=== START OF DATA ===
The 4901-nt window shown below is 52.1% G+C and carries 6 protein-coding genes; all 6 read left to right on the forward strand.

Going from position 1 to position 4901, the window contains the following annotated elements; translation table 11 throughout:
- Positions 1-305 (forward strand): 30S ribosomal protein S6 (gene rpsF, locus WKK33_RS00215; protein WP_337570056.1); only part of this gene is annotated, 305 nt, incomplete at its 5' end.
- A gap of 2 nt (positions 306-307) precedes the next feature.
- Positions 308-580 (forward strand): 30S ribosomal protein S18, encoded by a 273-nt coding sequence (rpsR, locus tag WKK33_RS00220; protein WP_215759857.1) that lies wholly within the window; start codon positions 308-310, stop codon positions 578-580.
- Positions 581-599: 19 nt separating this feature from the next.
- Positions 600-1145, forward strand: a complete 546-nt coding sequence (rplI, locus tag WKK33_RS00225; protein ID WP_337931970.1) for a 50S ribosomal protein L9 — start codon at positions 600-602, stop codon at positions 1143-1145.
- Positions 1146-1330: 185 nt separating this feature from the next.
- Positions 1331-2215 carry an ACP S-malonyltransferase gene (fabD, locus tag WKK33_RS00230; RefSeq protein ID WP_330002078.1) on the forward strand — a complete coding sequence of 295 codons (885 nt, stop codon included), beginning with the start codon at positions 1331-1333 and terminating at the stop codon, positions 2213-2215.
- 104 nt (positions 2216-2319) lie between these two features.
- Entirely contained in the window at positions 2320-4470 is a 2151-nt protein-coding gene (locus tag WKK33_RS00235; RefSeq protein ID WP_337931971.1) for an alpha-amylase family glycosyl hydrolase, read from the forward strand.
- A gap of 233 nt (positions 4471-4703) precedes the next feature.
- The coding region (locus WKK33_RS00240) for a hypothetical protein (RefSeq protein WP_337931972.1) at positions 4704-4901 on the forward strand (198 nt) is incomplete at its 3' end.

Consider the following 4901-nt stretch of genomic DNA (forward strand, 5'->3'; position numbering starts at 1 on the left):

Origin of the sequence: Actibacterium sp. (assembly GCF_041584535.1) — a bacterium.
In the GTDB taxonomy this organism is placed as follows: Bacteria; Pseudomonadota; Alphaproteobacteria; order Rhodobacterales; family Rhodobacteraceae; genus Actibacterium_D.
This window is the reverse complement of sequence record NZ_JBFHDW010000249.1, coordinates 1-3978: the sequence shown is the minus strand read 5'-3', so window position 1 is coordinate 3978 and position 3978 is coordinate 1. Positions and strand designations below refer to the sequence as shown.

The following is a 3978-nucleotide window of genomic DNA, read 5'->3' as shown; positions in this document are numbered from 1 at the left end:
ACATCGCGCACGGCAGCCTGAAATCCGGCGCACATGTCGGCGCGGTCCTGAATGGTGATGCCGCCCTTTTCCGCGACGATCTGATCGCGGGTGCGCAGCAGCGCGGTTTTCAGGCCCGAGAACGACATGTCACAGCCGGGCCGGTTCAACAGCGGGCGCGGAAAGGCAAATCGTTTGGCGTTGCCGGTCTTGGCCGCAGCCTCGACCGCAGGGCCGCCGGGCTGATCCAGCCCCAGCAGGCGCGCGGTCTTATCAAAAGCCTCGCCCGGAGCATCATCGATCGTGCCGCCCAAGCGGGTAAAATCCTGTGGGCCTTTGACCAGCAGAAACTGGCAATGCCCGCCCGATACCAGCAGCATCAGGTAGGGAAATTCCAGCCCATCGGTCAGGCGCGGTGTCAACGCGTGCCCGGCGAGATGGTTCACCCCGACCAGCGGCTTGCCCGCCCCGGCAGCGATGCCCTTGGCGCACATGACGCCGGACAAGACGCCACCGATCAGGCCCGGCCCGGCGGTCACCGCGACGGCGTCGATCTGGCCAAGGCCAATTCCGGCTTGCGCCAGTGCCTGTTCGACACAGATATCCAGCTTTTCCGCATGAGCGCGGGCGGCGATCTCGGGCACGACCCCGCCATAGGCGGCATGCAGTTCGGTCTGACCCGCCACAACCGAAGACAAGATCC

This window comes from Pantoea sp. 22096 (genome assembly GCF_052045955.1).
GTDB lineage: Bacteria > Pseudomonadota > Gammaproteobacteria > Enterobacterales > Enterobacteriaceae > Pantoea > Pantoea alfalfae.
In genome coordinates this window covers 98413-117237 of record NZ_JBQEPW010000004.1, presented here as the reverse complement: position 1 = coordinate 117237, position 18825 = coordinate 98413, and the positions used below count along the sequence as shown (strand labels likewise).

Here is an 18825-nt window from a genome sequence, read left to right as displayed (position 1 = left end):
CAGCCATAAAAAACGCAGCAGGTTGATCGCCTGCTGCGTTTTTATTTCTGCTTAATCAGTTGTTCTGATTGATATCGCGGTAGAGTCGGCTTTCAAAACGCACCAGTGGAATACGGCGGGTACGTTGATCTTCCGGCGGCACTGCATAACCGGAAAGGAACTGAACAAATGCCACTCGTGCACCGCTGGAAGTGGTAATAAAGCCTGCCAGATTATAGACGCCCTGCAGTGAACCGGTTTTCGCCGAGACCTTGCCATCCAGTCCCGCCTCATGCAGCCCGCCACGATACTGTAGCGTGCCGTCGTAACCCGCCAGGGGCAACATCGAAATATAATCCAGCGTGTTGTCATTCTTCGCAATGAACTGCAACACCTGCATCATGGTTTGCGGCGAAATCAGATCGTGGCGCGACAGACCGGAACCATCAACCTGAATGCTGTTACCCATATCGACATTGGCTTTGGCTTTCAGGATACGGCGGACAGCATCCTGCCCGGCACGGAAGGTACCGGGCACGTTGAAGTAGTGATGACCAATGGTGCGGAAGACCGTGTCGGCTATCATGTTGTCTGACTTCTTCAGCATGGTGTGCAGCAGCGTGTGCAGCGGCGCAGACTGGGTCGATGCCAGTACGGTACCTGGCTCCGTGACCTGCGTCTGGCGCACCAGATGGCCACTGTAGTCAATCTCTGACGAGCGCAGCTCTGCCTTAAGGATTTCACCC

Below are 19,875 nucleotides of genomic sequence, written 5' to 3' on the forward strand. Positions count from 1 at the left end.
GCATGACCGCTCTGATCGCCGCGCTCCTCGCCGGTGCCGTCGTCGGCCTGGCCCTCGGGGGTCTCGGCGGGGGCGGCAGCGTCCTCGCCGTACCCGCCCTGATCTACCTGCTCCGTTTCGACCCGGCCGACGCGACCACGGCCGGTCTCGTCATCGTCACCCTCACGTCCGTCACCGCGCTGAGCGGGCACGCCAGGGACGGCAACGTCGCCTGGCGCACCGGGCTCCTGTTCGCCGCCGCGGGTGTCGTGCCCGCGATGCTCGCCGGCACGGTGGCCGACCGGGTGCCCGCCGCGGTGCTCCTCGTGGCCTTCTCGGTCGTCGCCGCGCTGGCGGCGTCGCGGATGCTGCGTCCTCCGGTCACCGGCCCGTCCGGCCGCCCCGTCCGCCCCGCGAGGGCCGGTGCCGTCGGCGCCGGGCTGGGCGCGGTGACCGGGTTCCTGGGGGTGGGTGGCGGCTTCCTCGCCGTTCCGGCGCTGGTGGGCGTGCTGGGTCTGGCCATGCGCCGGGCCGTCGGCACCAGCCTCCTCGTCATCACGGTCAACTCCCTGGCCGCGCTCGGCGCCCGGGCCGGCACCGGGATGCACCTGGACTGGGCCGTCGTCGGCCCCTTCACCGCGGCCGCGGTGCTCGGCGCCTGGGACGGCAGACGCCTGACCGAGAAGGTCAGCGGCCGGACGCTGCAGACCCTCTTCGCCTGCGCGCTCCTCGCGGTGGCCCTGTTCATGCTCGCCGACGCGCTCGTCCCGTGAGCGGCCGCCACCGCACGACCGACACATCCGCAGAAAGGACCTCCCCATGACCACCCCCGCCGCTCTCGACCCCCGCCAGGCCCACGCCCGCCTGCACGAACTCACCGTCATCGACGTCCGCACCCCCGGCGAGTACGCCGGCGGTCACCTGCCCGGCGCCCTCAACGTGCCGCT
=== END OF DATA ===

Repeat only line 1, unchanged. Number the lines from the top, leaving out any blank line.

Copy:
The 4901-nt window shown below is 52.1% G+C and carries 6 protein-coding genes; all 6 read left to right on the forward strand.